5. Funniest Scene: When Tommy is on the hood of Janet's car and lands in front of her ob-gyn doctor.  Hilarious.  And classic.  And so very Tommy and Janet. 

Overall, I think this season is off to a good start. The Sheila/Janet bonding is a bit too jump the sharkish for my tastes but if they can get that nonsense remedied, then we're good.  

OK, your turn. If you watch Rescue Me and saw last night's season's premiere, I wanna know what you thought.  C'mon, c'mon ....

 
copyright 2011, Melissa, The Betty and Boo Chronicles If you are reading this on a blog or website other than The Betty and Boo Chronicles or via a feedreader, this content has been stolen and used without permission.

Wednesday, July 13, 2011

Construction Zone

The house we're trying to sell, as it once appeared under construction.
The view is of Betty and Boo's rooms.
September 3, 2007

This is why I'm writing the particular novel that I'm writing.

“Writing stories is one of the most assertive things a person can do. Fiction is an act of willfulness, a deliberate effort to reconceive, to rearrange, to reconstitute nothing short of reality itself. Even among the most reluctant and doubtful of writers, this willfulness must emerge. Being a writer means taking the leap from listening to saying, “Listen to me.”

—Jhumpa Lahiri, “Trading Stories"


All images copyright 2007-2011, Melissa, The Betty and Boo Chronicles

Tuesday, July 12, 2011

Melissa changed her status from Married to In a Relationship.

"So many tech-heads, recent invasion
I stretch out my long legs 
And I kick away the mouse pad, baby ...."

Google + ? God, you're good. 

I did not want to fall in love with you.  Hell, I did not even want to LIKE you. Oh, you have no idea how much I didn't want to like you. 

In fact, it was my intention to despise you because, truly, I need the likes of you like I need another $10,000 price drop on my currently for-sale house. 

I don't have TIME for you.  I'm a grown up. With  RESPONSIBILITIES. There are kids that occasionally like dinner to be made for them.  And there's a novel that I'd like to write before I'm, say, 80.  And I've got a house that needs to be packed up because we are moving in 19 freakin' days.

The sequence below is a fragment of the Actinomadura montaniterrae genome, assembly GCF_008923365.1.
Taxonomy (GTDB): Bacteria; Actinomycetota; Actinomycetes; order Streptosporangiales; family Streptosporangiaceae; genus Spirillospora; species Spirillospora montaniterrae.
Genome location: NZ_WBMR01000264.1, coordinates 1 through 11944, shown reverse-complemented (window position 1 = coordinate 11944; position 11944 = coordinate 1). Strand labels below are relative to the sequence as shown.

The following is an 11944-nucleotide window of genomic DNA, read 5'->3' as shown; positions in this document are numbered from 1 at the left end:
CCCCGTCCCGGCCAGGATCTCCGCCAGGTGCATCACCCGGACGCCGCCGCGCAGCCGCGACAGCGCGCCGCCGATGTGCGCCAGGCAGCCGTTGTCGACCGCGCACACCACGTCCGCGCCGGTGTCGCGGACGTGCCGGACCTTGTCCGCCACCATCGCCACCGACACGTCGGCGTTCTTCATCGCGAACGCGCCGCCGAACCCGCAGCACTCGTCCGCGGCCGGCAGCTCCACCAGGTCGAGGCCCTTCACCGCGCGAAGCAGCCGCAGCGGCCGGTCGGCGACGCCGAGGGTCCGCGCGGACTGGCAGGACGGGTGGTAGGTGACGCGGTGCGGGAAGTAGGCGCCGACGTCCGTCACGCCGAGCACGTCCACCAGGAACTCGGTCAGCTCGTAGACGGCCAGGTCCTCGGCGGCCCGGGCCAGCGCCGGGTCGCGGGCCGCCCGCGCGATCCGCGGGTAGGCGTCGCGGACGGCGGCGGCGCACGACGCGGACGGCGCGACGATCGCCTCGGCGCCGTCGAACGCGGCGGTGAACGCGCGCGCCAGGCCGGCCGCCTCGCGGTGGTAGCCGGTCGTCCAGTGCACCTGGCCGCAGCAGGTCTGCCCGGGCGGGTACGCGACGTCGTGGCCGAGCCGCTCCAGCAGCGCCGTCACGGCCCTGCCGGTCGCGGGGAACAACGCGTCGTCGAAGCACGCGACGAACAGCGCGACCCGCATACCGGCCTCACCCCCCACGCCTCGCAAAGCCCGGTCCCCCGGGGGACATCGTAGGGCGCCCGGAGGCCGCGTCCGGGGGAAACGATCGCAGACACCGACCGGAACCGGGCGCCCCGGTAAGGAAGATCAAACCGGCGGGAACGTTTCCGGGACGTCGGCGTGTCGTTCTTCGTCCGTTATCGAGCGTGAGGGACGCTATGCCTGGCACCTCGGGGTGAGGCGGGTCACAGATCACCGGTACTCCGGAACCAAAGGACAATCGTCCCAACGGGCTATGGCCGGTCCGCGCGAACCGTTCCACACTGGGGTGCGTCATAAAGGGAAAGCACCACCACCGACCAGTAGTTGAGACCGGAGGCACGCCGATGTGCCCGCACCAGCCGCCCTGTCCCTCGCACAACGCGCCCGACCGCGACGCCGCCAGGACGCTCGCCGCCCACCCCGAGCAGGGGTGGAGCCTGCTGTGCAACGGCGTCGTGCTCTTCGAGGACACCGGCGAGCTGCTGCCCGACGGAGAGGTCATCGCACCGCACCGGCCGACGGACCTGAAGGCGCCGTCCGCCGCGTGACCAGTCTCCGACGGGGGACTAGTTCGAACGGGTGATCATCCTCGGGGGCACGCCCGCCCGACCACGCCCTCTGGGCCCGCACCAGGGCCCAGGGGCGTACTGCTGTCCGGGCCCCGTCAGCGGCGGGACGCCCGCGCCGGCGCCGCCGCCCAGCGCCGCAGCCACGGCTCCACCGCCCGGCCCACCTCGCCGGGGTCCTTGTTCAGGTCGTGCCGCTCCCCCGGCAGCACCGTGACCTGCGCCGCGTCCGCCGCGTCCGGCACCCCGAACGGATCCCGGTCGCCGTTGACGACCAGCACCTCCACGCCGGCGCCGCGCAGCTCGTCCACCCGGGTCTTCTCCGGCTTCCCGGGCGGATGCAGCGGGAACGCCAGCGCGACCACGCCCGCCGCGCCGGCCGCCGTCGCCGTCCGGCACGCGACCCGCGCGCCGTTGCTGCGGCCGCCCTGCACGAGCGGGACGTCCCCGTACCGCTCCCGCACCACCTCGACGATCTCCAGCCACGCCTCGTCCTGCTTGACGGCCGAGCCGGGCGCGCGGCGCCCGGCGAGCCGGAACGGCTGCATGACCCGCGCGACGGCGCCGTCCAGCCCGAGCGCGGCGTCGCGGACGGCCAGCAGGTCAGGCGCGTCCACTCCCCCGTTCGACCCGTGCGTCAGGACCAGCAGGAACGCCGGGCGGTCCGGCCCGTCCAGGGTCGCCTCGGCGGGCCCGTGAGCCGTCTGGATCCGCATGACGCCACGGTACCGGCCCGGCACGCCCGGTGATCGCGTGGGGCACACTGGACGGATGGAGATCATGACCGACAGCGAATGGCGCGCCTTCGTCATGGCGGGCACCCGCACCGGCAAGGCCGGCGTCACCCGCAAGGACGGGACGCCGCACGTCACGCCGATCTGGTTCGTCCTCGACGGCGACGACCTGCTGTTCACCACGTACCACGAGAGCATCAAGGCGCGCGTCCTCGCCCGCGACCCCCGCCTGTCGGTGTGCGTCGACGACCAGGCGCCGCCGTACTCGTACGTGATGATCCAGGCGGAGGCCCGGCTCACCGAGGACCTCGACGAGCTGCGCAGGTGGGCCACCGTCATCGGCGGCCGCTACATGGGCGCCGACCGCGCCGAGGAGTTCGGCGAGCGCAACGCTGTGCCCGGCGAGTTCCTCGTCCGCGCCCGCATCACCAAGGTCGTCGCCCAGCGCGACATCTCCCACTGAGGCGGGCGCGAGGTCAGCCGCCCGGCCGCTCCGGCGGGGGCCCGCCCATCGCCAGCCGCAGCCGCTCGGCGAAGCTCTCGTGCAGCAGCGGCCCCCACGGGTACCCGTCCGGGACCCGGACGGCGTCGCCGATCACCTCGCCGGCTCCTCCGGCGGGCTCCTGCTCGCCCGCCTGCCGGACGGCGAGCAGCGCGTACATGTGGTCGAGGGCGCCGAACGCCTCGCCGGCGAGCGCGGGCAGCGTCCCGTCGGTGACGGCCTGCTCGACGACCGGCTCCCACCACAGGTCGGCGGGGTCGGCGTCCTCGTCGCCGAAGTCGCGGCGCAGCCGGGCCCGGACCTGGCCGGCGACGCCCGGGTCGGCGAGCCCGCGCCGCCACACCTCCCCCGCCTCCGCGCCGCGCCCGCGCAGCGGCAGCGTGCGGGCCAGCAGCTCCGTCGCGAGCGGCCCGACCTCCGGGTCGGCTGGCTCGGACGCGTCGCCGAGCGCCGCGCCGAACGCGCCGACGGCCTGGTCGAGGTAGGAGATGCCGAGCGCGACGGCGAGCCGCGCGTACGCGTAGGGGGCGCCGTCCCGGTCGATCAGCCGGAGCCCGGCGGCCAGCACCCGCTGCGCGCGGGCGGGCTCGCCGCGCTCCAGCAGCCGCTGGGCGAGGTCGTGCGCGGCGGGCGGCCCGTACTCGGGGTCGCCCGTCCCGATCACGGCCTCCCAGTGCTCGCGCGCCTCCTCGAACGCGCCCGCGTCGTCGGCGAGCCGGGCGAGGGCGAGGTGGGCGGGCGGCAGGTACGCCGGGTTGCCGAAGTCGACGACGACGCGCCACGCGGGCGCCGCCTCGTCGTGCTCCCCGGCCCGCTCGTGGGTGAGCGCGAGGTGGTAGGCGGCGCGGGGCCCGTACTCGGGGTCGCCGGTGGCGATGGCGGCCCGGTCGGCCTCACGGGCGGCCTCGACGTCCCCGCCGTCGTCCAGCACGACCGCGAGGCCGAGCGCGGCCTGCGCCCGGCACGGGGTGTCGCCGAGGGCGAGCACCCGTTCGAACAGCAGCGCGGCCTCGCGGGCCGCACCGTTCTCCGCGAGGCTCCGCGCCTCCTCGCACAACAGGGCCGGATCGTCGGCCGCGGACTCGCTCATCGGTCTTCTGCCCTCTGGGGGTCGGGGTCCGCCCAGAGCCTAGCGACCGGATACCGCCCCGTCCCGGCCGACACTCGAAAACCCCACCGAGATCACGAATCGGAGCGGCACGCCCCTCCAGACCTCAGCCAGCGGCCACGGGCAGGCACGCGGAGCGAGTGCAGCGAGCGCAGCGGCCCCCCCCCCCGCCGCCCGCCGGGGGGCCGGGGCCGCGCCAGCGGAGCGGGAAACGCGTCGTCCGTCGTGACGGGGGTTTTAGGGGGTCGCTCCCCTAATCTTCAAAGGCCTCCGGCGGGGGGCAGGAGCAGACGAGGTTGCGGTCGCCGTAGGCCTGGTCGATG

Google, I do not need to + you to my life right now.  

But, well, one thing you've already figured out about me is that I'm easy.  So damn easy. 

I even changed my browser for you. 

I mean, all I need to do is see a handful of friends ogling you and I want a piece of you too.  I need to see what you're all about.  What you can do for ME. 

And you ... you've got some potential, kiddo.  Oh, yes.  Yes, you do.  

You're teasing me with those big wide-eyed circles of yours.  Making it so easy for me to do what I secretly love - put my friends into secret categories.  You know that's one of my pet peeves with whatshisFace. I never quite got used to my friends all commingled like that and even though he promised that I could still keep some people out of my life, he's made it pretty damn difficult.  And, like those little pesky habits that you start to ignore when you're in a long-term relationship, I've gotten used to that.  

But you?  You're a quick drag and drop, baby.  You're all about the drag and the drop, aren't you? 

And now, after spending just one day together, you've got me sitting by my laptop like my 16 year old self by my push-button Princess phone, picking up the receiver to see if there's a dial tone. (Remember those?) Instead, now, I'm constantly checking to see if someone's added me to a circle.

You know how to play me, don't you?  You're smooth like that.  

You're all sleek, fresh, brand spankin' new, still a virgin in terms of ads or videos of a dubious nature. You haven't spammed me yet. You haven't taken me on a lame date to Farmville or asked me to buy you animals for your Zoo, or bought me some cheap Bejeweled Blitz and you know what? I'd prefer we keep it that way. (Let's keep it simple and casual, baby. No need to mess up a good thing, right?) And worst of all, you haven't slowed down in the middle of a session, like Facebook was doing a few weeks ago, frustrating me to no end. 

Cyberman lights up but mostly he floppy
Computer man crashes
He's so humpty dumpty, baby.

I've been around the block long enough to know we might be just each other's summer flings, that eventually you'll turn out to be like all the others. We'll be hot and heavy for a little while, and then we'll see each other's dark side, our true colors shining through.  Then ... you know what comes next. We'll have to have The Talk.  Re-evaluate our relationship and all that bullshit. Figure out Where We're At and Where We're Going. What we MEAN to each other.

See, deep down inside? I'm a girl who's looking for someone who cares about ME, as a person.  And I'll give you this: so far, you're saying and doing all the right things.

This, Google+, could be the start of a beautiful friendship. 

Or .... more.   

Much, much more. 
I don't want to have to go into
Those chat rooms anymore
I don't want to see that pinwheel go 'round
And around and around 
Every time I try to open any window
Hold me, you big dumb guy, you smart guy.
 
"Big Dumb Guy" ~ Carly Simon 
 



copyright 2011, Melissa, The Betty and Boo Chronicles If you are reading this on a blog or website other than The Betty and Boo Chronicles or via a feedreader, this content has been stolen and used without permission.